The council raised concerns in October 2014 that AG, now aged 92, had been living in squalor without a fridge, cooker or food. She appeared unkempt and there were concerns she was not taking prescribed medication as required. After suffering a fall in November 2014, AG was placed in a home. A standard authorisation was granted under Schedule A1 of the Mental Capacity Act 2005 to authorise AG's deprivation of liberty from 18th December 2014 to 17th December 2015.
On 7th July 2015 an application was made challenging this standard authorisation to consider whether AG can be safely managed within the community. Dr Swamiraji diagnosed AG with Alzheimer's and concluded AG lacked capacity to make decisions regarding her care, accommodation and treatment. Her care plan involved the administration of medication covertly, which had not been assessed in December 2014 as required by Schedule A1.
It was accepted by all parties that if AG did not receive any medication she was at risk of both physical and mental deterioration. District Judge Bellamy therefore needed to decide whether there was any infringement on AG's Article 5 and 8 rights.
District Judge Bellamy found that covertly administering medication infringed the right to a private life under Article 8 ECHR. Additionally, it was held that when she was admitted to the home AG was deprived of her liberty within the meaning of Article 5 of the ECHR. The objective test in P v Cheshire West was met as AG is under constant supervision and control of her carers and not free to leave. The subjective test is also met as AG lacks capacity. Therefore, arrangements for AG's accommodation are attributable to the State.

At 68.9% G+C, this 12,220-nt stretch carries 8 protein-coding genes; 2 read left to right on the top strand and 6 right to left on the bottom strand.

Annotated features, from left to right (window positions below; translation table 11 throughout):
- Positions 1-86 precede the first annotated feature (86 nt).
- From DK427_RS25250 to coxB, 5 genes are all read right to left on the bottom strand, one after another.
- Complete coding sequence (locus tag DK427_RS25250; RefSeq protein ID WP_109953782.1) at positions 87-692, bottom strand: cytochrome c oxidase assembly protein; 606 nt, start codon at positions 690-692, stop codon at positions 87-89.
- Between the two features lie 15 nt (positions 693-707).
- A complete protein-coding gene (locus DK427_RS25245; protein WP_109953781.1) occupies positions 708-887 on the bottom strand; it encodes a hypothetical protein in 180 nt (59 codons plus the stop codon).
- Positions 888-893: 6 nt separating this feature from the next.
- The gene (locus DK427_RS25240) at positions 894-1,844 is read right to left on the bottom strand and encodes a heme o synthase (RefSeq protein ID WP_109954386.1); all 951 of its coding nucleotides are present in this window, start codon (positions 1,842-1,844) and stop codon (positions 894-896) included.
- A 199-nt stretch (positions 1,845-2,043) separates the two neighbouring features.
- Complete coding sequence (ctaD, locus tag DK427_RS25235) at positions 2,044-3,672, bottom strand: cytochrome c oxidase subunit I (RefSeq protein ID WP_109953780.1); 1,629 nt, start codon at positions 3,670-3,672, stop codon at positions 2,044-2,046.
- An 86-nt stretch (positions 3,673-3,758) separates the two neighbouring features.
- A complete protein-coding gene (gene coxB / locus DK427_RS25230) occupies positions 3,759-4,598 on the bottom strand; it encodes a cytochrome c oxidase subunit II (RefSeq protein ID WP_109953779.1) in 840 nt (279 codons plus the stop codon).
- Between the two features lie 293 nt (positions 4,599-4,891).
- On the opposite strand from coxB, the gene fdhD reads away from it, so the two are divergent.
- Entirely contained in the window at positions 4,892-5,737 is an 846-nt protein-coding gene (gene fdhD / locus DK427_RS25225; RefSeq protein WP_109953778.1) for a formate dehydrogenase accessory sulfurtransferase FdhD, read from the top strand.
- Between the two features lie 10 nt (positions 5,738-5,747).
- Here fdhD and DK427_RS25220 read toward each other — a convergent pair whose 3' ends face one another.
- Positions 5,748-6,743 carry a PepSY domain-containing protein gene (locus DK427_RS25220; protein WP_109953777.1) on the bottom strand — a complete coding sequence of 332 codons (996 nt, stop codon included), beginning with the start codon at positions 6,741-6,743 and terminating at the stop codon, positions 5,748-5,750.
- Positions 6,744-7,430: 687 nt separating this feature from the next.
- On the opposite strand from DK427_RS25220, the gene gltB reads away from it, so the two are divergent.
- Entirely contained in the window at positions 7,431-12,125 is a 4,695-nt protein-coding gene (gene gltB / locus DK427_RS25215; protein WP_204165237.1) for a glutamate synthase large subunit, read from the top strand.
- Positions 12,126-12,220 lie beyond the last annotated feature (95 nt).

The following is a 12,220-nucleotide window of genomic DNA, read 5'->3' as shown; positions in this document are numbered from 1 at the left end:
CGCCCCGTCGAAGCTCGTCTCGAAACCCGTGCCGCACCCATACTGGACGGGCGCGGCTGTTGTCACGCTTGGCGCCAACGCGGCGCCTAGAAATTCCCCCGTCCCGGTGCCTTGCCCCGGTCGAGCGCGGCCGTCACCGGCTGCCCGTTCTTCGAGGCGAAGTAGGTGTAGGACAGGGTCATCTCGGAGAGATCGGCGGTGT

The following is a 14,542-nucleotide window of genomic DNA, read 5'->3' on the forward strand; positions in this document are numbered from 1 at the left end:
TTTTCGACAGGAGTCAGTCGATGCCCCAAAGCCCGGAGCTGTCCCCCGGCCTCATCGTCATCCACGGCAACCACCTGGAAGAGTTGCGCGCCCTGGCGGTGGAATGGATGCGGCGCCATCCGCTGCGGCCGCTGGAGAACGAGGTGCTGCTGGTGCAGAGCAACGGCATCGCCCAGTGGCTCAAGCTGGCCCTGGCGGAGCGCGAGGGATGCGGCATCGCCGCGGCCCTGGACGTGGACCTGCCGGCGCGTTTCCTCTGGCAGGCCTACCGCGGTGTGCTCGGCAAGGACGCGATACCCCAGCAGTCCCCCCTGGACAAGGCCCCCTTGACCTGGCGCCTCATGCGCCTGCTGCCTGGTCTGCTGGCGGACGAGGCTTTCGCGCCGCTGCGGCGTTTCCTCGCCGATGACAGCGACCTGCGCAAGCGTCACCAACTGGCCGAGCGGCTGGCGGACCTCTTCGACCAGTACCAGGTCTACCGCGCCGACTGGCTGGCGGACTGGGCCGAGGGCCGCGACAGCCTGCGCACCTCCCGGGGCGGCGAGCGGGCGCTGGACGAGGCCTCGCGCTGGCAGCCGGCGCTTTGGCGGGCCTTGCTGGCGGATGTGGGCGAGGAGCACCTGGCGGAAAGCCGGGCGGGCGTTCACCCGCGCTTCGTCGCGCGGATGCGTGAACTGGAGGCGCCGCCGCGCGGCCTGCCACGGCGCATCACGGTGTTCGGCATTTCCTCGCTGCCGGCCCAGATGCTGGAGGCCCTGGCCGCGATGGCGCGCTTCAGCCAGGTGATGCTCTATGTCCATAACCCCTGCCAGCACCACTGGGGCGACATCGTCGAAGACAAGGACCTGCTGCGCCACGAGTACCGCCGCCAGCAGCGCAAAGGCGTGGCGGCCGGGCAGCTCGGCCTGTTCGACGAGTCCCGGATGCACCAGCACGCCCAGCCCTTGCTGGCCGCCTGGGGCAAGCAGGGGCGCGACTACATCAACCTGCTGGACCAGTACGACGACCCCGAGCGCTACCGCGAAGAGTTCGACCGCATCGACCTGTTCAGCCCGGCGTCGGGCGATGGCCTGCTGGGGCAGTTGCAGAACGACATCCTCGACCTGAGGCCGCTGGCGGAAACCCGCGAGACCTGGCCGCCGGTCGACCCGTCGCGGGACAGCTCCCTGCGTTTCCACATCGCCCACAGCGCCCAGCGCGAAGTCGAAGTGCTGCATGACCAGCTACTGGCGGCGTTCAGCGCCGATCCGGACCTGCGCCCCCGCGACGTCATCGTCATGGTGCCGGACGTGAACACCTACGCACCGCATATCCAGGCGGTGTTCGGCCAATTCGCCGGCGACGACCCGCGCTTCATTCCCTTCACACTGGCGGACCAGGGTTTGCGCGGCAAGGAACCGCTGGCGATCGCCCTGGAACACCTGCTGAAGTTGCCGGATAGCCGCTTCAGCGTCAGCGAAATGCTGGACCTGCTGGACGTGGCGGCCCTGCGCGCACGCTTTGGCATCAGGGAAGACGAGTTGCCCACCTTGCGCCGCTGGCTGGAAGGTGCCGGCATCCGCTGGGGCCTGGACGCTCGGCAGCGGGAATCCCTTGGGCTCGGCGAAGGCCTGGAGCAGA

All parties agreed that covert medicines should only be used in exceptional circumstances and the Judge commented:
"The use of medication without consent or covertly whether for physical health or for mental health must always call for close scrutiny. It seems to me that there is good reason to pay close regard to the justification for medication especially if as in this case it potentially impacts upon a person’s behaviour or mental health or is a sedative in effect."
Clearly the use of medication without consent or covertly must always call for close scrutiny.
District Judge Bellamy provided a procedural guide which may be of assistance in future cases:
- Where there is a covert medication policy in place there must be full consultation with healthcare professionals and family;
- The existence of such treatment must be clearly identified within the assessment and authorisation;
- If the standard authorisation is to be for a period of longer than six months there should be a clear provision for regular reviews of the care and support plan;
- There should be a review involving family and healthcare professionals;
- Each case must be determined on its facts and generally in circumstances similar to this, standard authorisations should be limited to six months;
- Where appointed, a RPR should be fully involved in those discussions and review so that if appropriate an application for a part 8 review can be made;
- Any change of medication or treatment regime should also trigger a review where such medication is covertly administered;
- Such matters can be achieved by placing appropriate conditions to which the standard authorisation is subject and according with DOLS guidance.
Read the full text of the judgment here